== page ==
Maybe the most memorable aspect of Fletch is how restrained Chevy Chase is. His ‘80s output prior included Caddyshack and Vacation, the latter turning him insane after arriving at Wally World to find it closed.
In Fletch, he never loses it, even when getting his colon checked by M. Emmet Walsh. That is professionalism. Chase, playing title character investigative reporter Fletch, takes on a series of identities, all of them still entertaining even without Chase’s familiar antics.
It is not hard to see a bit of 1984’s Beverly Hills Cop in Fletch, the latter released a year later. In that Eddie Murphy classic, a cop must think quickly to investigate a murder, rapidly switching identities on the fly to get the information he needs. Fletch is hardly different besides the profession and utilizing more in-depth costumes.
Fletch must pose as a doctor to gain access to some medical records, reading a list on the wall until asked by a nurse for his name. Dropping some papers, Fletch bumbles every possible name, yet gains access anyway. It a classic case of misdirection, baffling the poor nurse, and a trick pulled right out of the Axel Foley playbook.
For all his antics, Fletch still knows his place, and realizes he has a job to do. His personality is such that even under stress, he can handle the situation via humor. It’s purpose is not simply to make the audience laugh, but develop another side of the character, pushing it out of one dimensional territory.
Based on a novel by Gregory McDonald, Fletch finds enough balance that this material, even as Chase roller skates down the beach in a striped robe and fake beard, seems legitimate enough for the period. This is undoubtedly a product of the ‘80s, the electronic keyboard theme (distinctively the work of Harold Faltermeyer, who also composed the Beverly Hills Cop theme) aging it ever so slightly. Fletch still entertains, a minor highlight of Chase’s ‘80s output compared to Caddyshack and the two Vacation efforts (minus European).
Universal releases an unbearably bad VC-1 effort for Fletch (the same as the previous HD DVD), crammed onto a BD-25. The film’s thick grain structure, in a better encode, would not be a bother. When it appears this clumpy, digital, and noisy, it is inexcusable.
While you could pick a number of scenes to focus on, let’s skip to Chase’s first meeting with Gail around 22:38. The scene opens on a long shot of tennis courts, surrounded by trees. There is little or no definition to this establishing scene, leaves from the trees clumped together as one, people in the background appearing as mere blobs, and the grain (what little of it is left after DNR) noisy. As Fletch and Gail meet, artifacting and edge enhancement become severe. Flip to 23:41:03, where Chase’s own right shoulder shows a thick black outline, and Gail’s hair degrades into a series of blocks due to the encodes inability to handle anything complex.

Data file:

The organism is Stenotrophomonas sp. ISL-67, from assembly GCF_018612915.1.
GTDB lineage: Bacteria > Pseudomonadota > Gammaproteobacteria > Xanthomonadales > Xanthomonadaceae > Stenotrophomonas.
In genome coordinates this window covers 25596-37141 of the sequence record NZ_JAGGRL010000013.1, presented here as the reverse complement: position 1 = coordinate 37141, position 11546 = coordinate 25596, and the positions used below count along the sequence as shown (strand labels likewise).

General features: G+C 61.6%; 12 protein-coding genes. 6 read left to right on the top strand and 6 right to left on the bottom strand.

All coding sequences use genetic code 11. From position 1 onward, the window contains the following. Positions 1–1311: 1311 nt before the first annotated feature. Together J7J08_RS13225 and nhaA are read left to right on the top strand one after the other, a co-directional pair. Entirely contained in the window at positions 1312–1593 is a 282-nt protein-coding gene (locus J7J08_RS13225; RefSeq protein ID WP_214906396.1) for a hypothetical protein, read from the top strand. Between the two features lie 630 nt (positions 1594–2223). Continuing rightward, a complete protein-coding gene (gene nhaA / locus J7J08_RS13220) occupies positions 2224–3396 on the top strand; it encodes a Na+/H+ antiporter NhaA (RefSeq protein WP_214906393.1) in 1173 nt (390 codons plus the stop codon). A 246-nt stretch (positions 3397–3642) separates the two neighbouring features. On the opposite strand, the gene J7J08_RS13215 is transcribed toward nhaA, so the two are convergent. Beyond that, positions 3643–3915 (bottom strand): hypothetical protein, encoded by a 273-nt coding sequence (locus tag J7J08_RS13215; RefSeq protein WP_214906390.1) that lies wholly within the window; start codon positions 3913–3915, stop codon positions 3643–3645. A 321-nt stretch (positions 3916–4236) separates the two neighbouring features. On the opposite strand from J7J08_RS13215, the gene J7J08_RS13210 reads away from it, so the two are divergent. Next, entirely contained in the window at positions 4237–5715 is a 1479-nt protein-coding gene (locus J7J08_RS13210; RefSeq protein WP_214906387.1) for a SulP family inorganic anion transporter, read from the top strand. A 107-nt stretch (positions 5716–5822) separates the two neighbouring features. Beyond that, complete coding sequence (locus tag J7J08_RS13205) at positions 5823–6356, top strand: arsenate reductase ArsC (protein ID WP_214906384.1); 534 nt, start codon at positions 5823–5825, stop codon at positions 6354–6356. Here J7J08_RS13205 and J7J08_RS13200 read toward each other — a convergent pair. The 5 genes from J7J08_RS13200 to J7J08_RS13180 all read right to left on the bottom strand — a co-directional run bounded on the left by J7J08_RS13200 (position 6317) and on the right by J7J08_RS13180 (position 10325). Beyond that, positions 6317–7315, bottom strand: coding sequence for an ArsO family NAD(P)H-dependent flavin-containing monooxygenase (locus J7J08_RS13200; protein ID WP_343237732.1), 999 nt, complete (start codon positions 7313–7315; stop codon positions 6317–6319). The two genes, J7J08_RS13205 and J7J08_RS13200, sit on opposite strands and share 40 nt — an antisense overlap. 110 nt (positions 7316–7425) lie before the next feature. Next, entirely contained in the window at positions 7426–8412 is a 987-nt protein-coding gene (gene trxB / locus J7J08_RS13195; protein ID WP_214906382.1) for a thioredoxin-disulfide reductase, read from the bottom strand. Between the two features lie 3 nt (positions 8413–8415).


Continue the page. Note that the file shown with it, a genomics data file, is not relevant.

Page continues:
Black levels are weak throughout, giving much of the movie a washed out, flat appearance. Certain scenes highlight flesh tones warmly, while the majority leaves them weakly faded and pale. Edge enhancement along high contrast edges is constant, notable around Chase’s neckline at 36:10 (amongst countless other shots). Much of the movie looks artificially sharpened, and possibly brightened. Grain becomes visible in what should be pure black portions of the screen, a problem shared by the Ghostbusters release from Sony.
In close, minimal fine detail is visible. An occasional pore can be seen through the haze of filters and supposed enhancements. At a distance, such as long shots of the newsroom, there is little differentiation between this Blu-ray effort and the DVD. There certainly should be, as these shots look nothing like typical film, but digital affairs that ruin the structure and clarity of an otherwise well kept source print. Few specks/scratches are visible for the entirety of the running time. If you take the time to locate a mostly pristine source, why bother transferring it in such a shoddy manner?
Aside from the music, Fletch sits firmly in an uncompressed center channel for this DTS-HD effort. Dialogue carries a hollow, flat quality, typical for the period. However, in the few scenes Chase narrates, his words are practically distorted to the point of becoming inaudible. The soundtrack, including the opening and closing ‘80s hit “Bit by Bit” bleeds aggressively into the surrounds. Clarity is fine, the synthesized tunes carrying acceptable fidelity. The theme to the film itself is likewise clear and free of distortion.
Brief bursts of action contain strained highs, particularly a shotgun blast and car crash. They sound faded, flat, and lack any impact. Nothing happens on the low-end. At the least, the dialogue remains prioritized, especially during the freeway chase as Fletch terrifies a young car thief. Heavy traffic and police sirens do not overwhelm the hilarious conversation.
Just Charge it to the Underhills is the first feature, a 26-minute making-of that is a blast to watch, an example of what happens when a disc producer actually becomes involved in their work when the key actors aren’t. From John Cocktoastin to Harry S. Truman is a short bit on the costume work involved during filming. A short compilation combines some of the funniest moments of the film. BD-Live support is included, taking the user to a generic Universal splash page.